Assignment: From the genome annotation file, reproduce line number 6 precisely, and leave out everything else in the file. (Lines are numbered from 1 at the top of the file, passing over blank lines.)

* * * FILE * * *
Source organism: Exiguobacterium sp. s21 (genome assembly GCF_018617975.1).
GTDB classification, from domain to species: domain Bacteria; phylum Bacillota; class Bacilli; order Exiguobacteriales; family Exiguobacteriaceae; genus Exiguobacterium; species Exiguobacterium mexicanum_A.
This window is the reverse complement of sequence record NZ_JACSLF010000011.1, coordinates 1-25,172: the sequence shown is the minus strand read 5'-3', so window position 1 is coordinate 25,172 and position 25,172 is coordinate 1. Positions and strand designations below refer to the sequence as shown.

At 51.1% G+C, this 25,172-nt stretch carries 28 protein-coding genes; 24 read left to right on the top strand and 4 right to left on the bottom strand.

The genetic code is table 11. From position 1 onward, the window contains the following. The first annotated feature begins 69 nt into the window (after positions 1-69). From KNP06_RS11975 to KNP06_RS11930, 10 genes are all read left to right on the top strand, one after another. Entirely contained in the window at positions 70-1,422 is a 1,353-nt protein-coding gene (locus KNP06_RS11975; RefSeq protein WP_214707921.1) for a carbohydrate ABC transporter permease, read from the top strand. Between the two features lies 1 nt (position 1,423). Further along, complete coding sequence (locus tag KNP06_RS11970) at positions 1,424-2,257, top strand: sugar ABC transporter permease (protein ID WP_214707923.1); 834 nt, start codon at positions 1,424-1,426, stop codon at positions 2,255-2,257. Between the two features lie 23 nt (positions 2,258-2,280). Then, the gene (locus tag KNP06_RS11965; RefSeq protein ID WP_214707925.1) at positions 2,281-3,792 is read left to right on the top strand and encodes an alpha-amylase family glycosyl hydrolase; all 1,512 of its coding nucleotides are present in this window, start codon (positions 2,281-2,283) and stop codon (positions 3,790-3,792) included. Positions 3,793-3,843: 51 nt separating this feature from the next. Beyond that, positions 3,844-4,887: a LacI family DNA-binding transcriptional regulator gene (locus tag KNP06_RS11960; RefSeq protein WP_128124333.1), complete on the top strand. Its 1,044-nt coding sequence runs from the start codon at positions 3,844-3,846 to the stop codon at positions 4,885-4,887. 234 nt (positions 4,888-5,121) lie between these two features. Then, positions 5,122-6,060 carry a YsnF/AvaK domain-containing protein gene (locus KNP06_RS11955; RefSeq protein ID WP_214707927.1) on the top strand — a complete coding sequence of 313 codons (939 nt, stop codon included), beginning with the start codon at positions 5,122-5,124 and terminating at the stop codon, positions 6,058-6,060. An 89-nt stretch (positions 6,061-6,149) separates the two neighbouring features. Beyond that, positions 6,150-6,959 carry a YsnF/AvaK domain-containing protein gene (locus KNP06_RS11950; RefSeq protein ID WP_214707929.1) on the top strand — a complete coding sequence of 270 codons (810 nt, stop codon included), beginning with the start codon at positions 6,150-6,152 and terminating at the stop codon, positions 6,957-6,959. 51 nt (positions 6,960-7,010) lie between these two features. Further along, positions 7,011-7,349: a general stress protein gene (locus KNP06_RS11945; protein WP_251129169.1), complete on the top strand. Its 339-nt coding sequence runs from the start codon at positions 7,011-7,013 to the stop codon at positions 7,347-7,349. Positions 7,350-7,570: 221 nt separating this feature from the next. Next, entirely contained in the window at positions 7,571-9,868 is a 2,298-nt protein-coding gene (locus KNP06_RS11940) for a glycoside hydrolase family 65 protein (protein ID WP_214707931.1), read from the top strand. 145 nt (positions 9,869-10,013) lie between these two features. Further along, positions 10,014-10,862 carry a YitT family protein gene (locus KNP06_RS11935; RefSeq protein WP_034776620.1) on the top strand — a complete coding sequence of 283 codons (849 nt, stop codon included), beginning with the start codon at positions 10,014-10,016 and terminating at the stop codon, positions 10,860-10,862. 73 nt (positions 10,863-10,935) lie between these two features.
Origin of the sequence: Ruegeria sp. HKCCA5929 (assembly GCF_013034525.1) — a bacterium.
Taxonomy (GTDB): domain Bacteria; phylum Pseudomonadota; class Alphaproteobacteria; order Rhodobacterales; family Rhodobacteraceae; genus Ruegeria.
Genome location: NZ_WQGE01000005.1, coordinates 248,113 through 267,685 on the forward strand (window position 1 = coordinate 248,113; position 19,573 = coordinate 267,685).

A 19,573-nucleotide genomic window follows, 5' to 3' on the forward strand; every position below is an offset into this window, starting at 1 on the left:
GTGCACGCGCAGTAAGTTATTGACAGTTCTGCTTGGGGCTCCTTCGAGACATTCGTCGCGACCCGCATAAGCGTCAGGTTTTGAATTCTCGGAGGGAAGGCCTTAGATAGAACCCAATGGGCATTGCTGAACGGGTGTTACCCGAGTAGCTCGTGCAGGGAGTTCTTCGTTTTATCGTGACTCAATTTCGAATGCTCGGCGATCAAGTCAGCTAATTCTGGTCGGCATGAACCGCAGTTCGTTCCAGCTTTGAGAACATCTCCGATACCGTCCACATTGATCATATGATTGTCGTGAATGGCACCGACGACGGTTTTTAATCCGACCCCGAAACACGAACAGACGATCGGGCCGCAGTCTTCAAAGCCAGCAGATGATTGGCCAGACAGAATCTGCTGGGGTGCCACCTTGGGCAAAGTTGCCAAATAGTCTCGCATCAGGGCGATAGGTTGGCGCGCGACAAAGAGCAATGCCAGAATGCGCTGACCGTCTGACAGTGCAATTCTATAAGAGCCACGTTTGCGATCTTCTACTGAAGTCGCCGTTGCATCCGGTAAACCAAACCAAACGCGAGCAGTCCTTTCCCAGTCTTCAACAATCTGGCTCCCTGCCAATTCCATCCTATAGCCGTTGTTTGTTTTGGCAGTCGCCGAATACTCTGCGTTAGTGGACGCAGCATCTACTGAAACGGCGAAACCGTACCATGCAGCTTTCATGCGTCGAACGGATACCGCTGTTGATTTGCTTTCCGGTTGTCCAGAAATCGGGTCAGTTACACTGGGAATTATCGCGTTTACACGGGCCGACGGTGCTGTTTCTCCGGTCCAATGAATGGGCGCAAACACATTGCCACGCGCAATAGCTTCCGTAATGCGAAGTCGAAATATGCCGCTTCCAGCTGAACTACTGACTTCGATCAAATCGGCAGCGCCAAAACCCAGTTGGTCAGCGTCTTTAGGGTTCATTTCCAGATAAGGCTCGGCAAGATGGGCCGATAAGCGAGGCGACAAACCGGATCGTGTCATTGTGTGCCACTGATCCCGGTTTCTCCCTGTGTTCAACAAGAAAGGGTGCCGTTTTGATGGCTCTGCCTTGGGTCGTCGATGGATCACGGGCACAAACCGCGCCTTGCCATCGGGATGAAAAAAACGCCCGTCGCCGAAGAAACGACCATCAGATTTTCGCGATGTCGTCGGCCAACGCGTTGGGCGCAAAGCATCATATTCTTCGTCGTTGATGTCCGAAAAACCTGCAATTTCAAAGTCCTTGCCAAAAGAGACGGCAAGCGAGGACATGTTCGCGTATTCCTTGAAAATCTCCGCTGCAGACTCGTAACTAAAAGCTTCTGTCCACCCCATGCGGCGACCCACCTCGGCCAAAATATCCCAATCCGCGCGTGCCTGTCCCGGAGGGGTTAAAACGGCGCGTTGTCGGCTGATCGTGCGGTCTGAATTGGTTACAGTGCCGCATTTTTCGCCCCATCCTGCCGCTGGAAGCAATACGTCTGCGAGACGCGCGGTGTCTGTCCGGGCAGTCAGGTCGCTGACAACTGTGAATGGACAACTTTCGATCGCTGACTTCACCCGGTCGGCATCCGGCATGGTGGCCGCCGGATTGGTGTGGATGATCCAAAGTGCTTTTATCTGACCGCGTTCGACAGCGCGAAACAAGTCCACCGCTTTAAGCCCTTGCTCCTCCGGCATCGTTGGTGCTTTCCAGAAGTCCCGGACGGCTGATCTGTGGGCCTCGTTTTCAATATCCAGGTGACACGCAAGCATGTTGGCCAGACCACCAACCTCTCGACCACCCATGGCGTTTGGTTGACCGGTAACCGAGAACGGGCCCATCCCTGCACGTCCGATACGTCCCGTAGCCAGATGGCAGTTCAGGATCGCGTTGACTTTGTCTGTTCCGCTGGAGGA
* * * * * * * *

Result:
Origin of the sequence: Ruegeria sp. HKCCA5929 (assembly GCF_013034525.1) — a bacterium.